Multivariable analyses

In this final model, the demographic variables of male sex and a family history of tics remained nominally significant (OR=2.89, 95% CI 1.12–7.44, p=0.03 and OR=5.57, 95% CI 1.31–23.69, p=0.02, respectively), but parental age and parental education level were no longer associated with TS or CTD. In terms of pre- and perinatal risk factors, medically assisted reproduction (OR=7.89, 95% CI 2.28–27.28, p=0.01) and antiemetic exposure during pregnancy (OR=16.61, 95% CI 1.49–185.22, p=0.02) consistently exhibited significant associations in this final model (Table 3). Both assisted reproduction and antiemetic exposure increased the odds of TS/CTD by 8–17-fold. In terms of post-hoc analysis, maternal smoking duration longer than 10 years exhibited no significant association with TS/CTD in the final multivariable model (OR=1.36, 95% CI 0.10–18.91, p=0.82), whereas other significant predictor variables except sex remained largely unchanged with family history of tics (OR=5.92, 95% CI 1.11–31.57, p=0.04), assisted reproduction (OR=12.48, 95% CI 2.80–55.58, p=0.01), and antiemetic exposure during pregnancy (OR=13.88, 95% CI 1.16–166.09, p=0.038) were still significantly associated with TS/CTD in this model.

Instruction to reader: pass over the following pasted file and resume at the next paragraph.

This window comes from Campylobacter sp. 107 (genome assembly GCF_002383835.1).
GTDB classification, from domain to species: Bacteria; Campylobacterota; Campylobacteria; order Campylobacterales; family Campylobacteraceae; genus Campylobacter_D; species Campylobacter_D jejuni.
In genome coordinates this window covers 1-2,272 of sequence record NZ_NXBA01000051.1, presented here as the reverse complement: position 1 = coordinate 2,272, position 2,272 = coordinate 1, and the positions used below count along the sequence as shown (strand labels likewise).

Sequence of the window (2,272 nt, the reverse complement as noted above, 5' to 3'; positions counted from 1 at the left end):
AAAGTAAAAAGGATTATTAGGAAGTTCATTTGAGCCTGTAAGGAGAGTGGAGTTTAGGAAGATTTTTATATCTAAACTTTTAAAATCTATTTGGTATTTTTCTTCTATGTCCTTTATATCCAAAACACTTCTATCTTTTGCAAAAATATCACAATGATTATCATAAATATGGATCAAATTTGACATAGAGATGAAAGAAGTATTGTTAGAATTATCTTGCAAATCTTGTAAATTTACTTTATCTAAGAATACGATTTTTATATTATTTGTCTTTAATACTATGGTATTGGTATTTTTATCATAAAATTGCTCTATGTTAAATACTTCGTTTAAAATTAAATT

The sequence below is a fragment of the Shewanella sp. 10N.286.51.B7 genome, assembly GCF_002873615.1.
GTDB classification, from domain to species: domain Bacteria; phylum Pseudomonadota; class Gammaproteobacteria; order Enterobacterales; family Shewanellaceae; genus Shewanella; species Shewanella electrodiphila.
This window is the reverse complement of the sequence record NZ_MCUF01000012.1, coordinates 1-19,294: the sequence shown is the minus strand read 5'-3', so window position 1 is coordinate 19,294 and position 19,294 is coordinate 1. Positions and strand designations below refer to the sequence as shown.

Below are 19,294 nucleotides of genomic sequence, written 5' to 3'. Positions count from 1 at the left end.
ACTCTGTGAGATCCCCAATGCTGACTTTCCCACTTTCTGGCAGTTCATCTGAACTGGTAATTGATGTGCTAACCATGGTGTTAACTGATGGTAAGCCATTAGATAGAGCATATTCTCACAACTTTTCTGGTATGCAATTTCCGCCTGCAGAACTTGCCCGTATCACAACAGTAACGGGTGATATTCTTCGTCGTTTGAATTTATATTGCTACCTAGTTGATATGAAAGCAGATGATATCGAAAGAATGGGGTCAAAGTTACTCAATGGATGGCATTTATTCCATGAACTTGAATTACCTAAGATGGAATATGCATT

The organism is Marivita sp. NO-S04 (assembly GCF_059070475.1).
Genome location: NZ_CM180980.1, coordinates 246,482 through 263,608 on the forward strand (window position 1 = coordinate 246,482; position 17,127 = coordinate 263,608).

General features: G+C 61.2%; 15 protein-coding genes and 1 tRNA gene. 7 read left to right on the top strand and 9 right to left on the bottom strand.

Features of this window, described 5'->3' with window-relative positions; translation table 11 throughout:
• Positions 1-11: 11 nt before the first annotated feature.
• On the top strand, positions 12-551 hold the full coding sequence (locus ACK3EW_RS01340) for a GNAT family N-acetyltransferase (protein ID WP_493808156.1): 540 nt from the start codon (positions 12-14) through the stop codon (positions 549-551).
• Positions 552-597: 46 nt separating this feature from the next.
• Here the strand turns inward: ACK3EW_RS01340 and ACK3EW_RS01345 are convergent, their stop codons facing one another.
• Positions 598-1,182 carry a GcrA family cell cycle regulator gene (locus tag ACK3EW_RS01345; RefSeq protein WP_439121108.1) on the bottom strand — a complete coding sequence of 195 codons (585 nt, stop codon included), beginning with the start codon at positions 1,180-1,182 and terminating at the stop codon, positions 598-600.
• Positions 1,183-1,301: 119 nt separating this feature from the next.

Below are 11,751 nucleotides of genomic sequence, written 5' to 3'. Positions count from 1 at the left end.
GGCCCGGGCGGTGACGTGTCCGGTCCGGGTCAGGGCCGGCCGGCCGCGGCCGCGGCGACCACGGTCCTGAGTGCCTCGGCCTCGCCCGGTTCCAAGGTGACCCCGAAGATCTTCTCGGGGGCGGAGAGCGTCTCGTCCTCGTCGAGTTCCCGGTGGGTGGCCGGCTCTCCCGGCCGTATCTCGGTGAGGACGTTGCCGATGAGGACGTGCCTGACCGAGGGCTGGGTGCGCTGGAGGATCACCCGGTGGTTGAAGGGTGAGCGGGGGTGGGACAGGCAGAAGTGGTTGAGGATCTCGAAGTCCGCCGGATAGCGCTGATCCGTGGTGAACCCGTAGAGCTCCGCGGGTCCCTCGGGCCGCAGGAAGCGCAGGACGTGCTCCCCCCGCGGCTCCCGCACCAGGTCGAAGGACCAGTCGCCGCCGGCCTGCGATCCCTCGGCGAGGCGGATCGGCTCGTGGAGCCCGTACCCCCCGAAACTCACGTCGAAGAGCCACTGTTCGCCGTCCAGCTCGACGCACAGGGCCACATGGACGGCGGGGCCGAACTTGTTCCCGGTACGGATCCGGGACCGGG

Multivariable adjusted logistic regression model of risk factors for tic disorders

Exposure Adjusted OR (95% CI) p
Sex, male 2.89 (1.12-7.44) 0.03
Paternal age 0.94 (0.64-1.39) 0.76
Maternal age 0.80 (0.53-1.22) 0.30
Paternal education level 2.69 (0.76-9.44) 0.12
Maternal education level 2.35 (0.82-6.72) 0.11
Family history of tics 5.57 (1.31-23.69) 0.02
Assisted reproduction 7.89 (2.28-27.28) 0.01
Paternal age at pregnancy 1.13 (0.75-1.70) 0.56